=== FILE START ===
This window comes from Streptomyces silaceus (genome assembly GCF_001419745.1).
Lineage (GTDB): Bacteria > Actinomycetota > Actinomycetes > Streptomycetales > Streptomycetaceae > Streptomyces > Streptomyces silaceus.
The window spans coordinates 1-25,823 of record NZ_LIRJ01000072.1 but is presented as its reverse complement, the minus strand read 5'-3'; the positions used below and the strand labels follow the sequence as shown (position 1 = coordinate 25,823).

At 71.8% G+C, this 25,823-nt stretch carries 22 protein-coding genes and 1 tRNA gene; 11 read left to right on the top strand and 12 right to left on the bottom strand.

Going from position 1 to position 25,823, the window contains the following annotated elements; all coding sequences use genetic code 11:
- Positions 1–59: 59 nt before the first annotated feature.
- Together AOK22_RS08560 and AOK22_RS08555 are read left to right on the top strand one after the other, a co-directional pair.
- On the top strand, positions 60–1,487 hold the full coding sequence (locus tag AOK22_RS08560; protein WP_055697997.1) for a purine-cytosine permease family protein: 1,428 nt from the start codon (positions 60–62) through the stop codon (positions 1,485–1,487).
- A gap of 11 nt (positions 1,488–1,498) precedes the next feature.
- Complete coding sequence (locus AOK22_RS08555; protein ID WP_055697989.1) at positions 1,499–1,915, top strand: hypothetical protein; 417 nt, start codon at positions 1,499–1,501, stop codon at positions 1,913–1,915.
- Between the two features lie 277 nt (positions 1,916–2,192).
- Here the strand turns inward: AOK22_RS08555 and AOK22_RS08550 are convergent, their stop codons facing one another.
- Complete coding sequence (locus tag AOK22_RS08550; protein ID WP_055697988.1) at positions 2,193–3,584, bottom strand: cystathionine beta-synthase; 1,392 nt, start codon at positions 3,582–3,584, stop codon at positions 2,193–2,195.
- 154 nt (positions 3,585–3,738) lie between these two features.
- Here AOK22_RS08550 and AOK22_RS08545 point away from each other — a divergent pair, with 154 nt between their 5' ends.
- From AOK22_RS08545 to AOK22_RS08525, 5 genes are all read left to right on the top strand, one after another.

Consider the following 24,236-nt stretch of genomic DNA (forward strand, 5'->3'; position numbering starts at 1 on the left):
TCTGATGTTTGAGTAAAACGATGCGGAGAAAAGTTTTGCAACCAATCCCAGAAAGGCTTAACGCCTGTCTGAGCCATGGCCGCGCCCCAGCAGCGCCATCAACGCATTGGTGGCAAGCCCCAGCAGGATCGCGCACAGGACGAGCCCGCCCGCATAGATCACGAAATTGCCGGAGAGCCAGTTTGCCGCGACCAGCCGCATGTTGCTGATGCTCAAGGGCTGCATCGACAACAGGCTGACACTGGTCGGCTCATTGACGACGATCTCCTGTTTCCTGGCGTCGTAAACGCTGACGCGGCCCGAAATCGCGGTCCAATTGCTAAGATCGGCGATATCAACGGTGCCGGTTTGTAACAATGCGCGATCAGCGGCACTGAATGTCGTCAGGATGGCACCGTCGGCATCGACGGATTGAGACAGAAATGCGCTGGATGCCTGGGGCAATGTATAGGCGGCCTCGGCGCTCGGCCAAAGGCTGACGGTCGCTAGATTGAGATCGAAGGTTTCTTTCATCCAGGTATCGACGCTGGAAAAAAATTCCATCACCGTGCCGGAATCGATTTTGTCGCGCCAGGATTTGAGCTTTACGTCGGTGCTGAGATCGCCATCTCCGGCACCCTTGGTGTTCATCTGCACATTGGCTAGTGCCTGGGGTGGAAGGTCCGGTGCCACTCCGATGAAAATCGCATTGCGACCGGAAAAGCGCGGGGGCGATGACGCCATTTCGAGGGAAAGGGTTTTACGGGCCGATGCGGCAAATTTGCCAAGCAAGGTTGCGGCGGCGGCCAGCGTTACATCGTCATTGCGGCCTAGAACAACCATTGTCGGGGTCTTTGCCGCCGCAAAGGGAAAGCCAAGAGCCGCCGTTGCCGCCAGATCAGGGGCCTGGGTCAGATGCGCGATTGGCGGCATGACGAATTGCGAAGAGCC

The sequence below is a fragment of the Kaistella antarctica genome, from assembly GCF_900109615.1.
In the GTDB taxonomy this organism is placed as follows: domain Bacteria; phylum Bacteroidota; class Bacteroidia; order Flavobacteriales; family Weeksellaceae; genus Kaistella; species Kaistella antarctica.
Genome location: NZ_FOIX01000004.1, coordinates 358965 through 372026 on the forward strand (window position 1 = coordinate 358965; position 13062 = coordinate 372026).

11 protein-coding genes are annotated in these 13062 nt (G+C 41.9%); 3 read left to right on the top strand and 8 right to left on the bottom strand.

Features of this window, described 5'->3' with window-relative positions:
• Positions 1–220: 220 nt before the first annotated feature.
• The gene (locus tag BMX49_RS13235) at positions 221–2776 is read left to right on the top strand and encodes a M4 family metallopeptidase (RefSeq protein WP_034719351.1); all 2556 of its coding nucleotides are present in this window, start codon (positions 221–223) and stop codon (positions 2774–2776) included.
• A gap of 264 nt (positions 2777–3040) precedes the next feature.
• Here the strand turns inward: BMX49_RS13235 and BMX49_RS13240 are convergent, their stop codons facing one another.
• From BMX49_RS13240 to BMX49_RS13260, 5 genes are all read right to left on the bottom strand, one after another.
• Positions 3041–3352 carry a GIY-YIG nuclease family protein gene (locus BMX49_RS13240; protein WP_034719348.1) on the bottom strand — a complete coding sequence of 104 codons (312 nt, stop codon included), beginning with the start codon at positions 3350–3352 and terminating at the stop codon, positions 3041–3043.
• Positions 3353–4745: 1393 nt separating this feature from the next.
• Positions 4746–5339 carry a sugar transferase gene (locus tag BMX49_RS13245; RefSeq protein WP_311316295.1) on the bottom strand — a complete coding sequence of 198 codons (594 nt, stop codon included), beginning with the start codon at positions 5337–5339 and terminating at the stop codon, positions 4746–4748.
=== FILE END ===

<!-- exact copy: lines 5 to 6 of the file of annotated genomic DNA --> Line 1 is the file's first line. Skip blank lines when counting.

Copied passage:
Going from position 1 to position 25,823, the window contains the following annotated elements; all coding sequences use genetic code 11:
- Positions 1–59: 59 nt before the first annotated feature.